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Heart failure - home monitoring

Description

Heart failure is a condition in which the heart is no longer able to pump oxygen-rich blood to the rest of the body efficiently. This causes symptoms to occur throughout the body. Watching out for the warning signs that your heart failure is getting worse will help you catch problems before they become too serious.

Alternative Names

HF - home monitoring; CHF - home monitoring; Cardiomyopathy - home monitoring

What to Expect at Home

Knowing your body and the symptoms that tell you your heart failure is getting worse will help you stay healthier and out of the hospital. At home, you should watch for changes in your:

  • Blood pressure
  • Heart rate
  • Pulse
  • Weight

When watching out for warning signs, you can catch problems before they get too serious. Sometimes these simple checks will remind you that you forgot to take a pill, or that you have been drinking too much fluid or eating too much salt.

Be sure to write down the results of your home self-checks so that you can share them with your health care provider. Your doctor's office may have a "telemonitor," a device you can use to send your information automatically. A nurse will go over your self-check results with you in a regular (sometimes weekly) phone call.

Throughout the day, ask yourself:

  • Is my energy level normal?
  • Am I getting more short of breath when I am doing my everyday activities?
  • Are my clothes or shoes feeling tight?
  • Are my ankles or legs swelling?
  • Am I coughing more often? Does my cough sound wet?
  • Do I get short of breath at night?

These are signs that there is too much fluid building up in your body. You will need to learn how to limit your fluids and salt intake to prevent these things from happening.

Checking Your Weight

You will get to know what weight is right for you. Weighing yourself will help you know if there is too much fluid in your body. You might also find that your clothes and shoes are feeling tighter than normal when there is too much fluid in your body.

Weigh yourself every morning on the same scale when you get up -- before you eat and after you use the bathroom. Make sure you are wearing similar clothing each time you weigh yourself. Write down your weight every day on a chart so that you can keep track of it.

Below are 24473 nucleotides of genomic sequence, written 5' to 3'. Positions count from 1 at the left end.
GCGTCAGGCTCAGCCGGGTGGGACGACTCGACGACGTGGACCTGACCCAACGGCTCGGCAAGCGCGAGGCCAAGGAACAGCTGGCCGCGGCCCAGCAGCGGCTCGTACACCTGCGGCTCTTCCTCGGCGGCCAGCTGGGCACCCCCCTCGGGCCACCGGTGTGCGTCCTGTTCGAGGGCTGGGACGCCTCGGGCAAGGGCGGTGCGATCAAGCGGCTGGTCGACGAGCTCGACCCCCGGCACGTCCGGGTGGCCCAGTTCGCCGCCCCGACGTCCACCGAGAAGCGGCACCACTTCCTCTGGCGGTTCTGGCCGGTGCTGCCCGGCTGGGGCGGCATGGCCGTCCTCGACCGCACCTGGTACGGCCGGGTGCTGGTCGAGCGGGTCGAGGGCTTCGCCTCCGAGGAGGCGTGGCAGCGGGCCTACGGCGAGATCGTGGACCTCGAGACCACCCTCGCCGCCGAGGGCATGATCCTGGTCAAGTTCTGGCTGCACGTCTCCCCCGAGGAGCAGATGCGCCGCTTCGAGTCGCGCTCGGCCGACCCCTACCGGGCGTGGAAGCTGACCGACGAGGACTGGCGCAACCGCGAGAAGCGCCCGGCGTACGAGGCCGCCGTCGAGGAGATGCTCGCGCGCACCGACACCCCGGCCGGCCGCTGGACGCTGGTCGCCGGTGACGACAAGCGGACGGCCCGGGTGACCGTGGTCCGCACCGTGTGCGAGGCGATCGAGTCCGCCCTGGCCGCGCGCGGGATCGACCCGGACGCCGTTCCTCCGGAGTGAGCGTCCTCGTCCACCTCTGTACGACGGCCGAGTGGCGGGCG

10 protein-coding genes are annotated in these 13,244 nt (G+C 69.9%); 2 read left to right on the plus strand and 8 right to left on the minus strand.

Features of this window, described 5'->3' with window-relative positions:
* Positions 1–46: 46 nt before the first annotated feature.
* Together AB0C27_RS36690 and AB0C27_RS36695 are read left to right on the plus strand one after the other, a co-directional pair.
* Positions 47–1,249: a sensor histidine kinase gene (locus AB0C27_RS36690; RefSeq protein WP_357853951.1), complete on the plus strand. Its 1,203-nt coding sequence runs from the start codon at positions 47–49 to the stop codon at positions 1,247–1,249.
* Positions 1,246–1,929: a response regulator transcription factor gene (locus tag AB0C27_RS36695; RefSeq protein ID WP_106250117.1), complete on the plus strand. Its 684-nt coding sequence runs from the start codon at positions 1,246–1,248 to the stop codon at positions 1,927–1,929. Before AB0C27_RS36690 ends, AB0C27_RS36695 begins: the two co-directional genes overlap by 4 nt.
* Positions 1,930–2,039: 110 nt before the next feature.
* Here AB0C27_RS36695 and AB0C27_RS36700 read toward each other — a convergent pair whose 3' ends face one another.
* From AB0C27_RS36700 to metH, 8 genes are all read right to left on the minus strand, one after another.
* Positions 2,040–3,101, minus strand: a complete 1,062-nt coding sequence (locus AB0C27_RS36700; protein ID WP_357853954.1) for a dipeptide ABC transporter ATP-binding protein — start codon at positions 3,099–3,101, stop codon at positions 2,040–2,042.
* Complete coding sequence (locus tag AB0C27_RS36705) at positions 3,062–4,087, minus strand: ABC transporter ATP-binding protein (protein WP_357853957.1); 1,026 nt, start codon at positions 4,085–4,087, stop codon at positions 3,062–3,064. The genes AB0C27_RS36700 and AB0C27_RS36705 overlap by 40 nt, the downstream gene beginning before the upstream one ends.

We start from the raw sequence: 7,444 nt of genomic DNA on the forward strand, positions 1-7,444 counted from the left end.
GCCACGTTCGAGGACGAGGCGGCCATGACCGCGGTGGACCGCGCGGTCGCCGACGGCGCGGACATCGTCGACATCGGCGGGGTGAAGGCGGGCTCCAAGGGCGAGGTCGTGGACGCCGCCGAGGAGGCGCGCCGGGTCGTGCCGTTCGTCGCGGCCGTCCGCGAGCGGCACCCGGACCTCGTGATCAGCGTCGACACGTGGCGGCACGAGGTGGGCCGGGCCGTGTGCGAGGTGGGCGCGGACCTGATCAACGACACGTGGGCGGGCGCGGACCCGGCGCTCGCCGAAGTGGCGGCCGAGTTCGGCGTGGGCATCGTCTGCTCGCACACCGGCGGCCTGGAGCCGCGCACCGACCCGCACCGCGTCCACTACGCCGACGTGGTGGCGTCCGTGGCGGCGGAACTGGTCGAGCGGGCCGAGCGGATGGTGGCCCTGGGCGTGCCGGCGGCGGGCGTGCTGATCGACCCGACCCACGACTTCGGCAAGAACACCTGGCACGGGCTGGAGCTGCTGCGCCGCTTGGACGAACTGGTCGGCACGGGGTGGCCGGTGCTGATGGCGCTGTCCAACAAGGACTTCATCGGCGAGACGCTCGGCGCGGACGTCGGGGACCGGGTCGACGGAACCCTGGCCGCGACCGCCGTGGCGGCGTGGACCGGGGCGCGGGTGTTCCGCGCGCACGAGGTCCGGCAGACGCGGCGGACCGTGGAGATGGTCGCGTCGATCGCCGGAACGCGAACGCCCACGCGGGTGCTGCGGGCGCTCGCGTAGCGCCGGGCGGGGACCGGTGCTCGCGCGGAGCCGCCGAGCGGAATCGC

Call your provider if your weight goes up by more than 3 pounds (about 1.5 kilograms) in a day or 5 pounds (2 kilograms) in a week. Also call your provider if you lose a lot of weight.

Checking Your Heart Rate and Pulse

Know what your normal pulse rate is. Your provider will tell you what yours should be.

You can take your pulse in the wrist area below the base of your thumb. Use your index and third fingers of your other hand to find your pulse. Use a second hand and count the number of beats for 30 seconds. Then double that number. That is your pulse.

Your provider may give you special equipment to check your heart rate.

Checking Your Blood Pressure

Your provider may ask you to keep track of your blood pressure at home. Make sure you get a good quality, well-fitting home device. Show it to your doctor or nurse. It will probably have a cuff with a stethoscope or a digital readout.

Practice with your provider to make sure you are taking your blood pressure correctly.

When to Call the Doctor

Call your provider if:

  • You are tired or weak.
  • You feel short of breath when you are active or when you are at rest.
  • You have shortness of breath when you lie down, or an hour or two after falling asleep.
  • You are wheezing and having trouble breathing.
  • You have a cough that does not go away. It may be dry and hacking, or it may sound wet and bring up pink, foamy spit.
  • You have swelling in your feet, ankles, or legs.
  • You have to urinate a lot, especially at night.
  • You have gained or lost weight.
  • You have pain and tenderness in your belly.
  • You have symptoms you think might be from your medicines.
  • Your pulse or heartbeat gets very slow or very fast, or it is not regular.
  • Your blood pressure is lower or higher than is normal for you.

References

Januzzi JL, Mann DL. Clinical assessment of heart failure. In: Mann DL, Zipes DP, Libby P, Bonow RO, Braunwald E, eds. Braunwald's Heart Disease: A Textbook of Cardiovascular Medicine. 10th ed. Philadelphia, PA: Elsevier Saunders; 2015:chap 23.

Mann DL. Management of patients with heart failure with reduced ejection fraction. In: Mann DL, Zipes DP, Libby P, Bonow RO, Braunwald E, eds. Braunwald's Heart Disease: A Textbook of Cardiovascular Medicine. 10th ed. Philadelphia, PA: Elsevier Saunders; 2015:chap 25.

Mant J, Al-Mohammad A, Swain S, Laramee P; Guideline Development Group. Management of chronic heart failure in adults: synopsis of the National Institute for Health and Clinical Excellence guideline. Ann Intern Med. 2011;155(4):252-259. PMID: 21844551 www.ncbi.nlm.nih.gov/pubmed/21844551.

Riegel B, Moser DK, Anker SD, et al. State of the science: promoting self-care in persons with heart failure: a scientific statement from the American Heart Association. Circulation. 2009;120(12):1141-1163. PMID: 19720935 www.ncbi.nlm.nih.gov/pubmed/19720935.

Yancy CW, Jessup M, Bozkurt B, et al. 2013 ACCF/AHA guideline for the management of heart failure: a report of the American College of Cardiology Foundation/American Heart Association Task Force on practice guidelines. Circulation. 2013;128(16):e240-e327. PMID: 23741058 www.ncbi.nlm.nih.gov/pubmed/23741058.

Review Date:8/2/2016
Reviewed By:Michael A. Chen, MD, PhD, Associate Professor of Medicine, Division of Cardiology, Harborview Medical Center, University of Washington Medical School, Seattle, WA. Also reviewed by David Zieve, MD, MHA, Isla Ogilvie, PhD, and the A.D.A.M. Editorial team.

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